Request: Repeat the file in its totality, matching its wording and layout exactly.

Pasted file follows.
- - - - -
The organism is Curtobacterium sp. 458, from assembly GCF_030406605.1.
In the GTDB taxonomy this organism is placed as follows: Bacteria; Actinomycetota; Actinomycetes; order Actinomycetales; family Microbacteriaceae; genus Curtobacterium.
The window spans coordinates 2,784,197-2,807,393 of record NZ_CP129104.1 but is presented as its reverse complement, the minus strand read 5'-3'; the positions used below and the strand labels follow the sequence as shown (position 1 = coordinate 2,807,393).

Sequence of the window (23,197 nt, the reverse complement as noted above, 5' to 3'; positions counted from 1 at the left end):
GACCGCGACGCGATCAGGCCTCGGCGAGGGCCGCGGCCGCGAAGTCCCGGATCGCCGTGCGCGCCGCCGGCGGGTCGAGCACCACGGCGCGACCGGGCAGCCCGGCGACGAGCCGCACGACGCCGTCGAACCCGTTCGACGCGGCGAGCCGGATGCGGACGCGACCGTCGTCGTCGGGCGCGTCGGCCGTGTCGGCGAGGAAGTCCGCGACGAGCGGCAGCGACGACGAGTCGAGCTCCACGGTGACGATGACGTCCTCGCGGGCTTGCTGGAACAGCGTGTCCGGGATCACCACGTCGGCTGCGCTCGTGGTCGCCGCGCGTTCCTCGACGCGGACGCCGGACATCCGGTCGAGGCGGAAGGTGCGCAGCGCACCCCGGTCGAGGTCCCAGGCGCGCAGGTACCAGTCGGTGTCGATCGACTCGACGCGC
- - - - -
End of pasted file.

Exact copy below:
The organism is Curtobacterium sp. 458, from assembly GCF_030406605.1.
In the GTDB taxonomy this organism is placed as follows: Bacteria; Actinomycetota; Actinomycetes; order Actinomycetales; family Microbacteriaceae; genus Curtobacterium.
The window spans coordinates 2,784,197-2,807,393 of record NZ_CP129104.1 but is presented as its reverse complement, the minus strand read 5'-3'; the positions used below and the strand labels follow the sequence as shown (position 1 = coordinate 2,807,393).

Sequence of the window (23,197 nt, the reverse complement as noted above, 5' to 3'; positions counted from 1 at the left end):
GACCGCGACGCGATCAGGCCTCGGCGAGGGCCGCGGCCGCGAAGTCCCGGATCGCCGTGCGCGCCGCCGGCGGGTCGAGCACCACGGCGCGACCGGGCAGCCCGGCGACGAGCCGCACGACGCCGTCGAACCCGTTCGACGCGGCGAGCCGGATGCGGACGCGACCGTCGTCGTCGGGCGCGTCGGCCGTGTCGGCGAGGAAGTCCGCGACGAGCGGCAGCGACGACGAGTCGAGCTCCACGGTGACGATGACGTCCTCGCGGGCTTGCTGGAACAGCGTGTCCGGGATCACCACGTCGGCTGCGCTCGTGGTCGCCGCGCGTTCCTCGACGCGGACGCCGGACATCCGGTCGAGGCGGAAGGTGCGCAGCGCACCCCGGTCGAGGTCCCAGGCGCGCAGGTACCAGTCGGTGTCGATCGACTCGACGCGC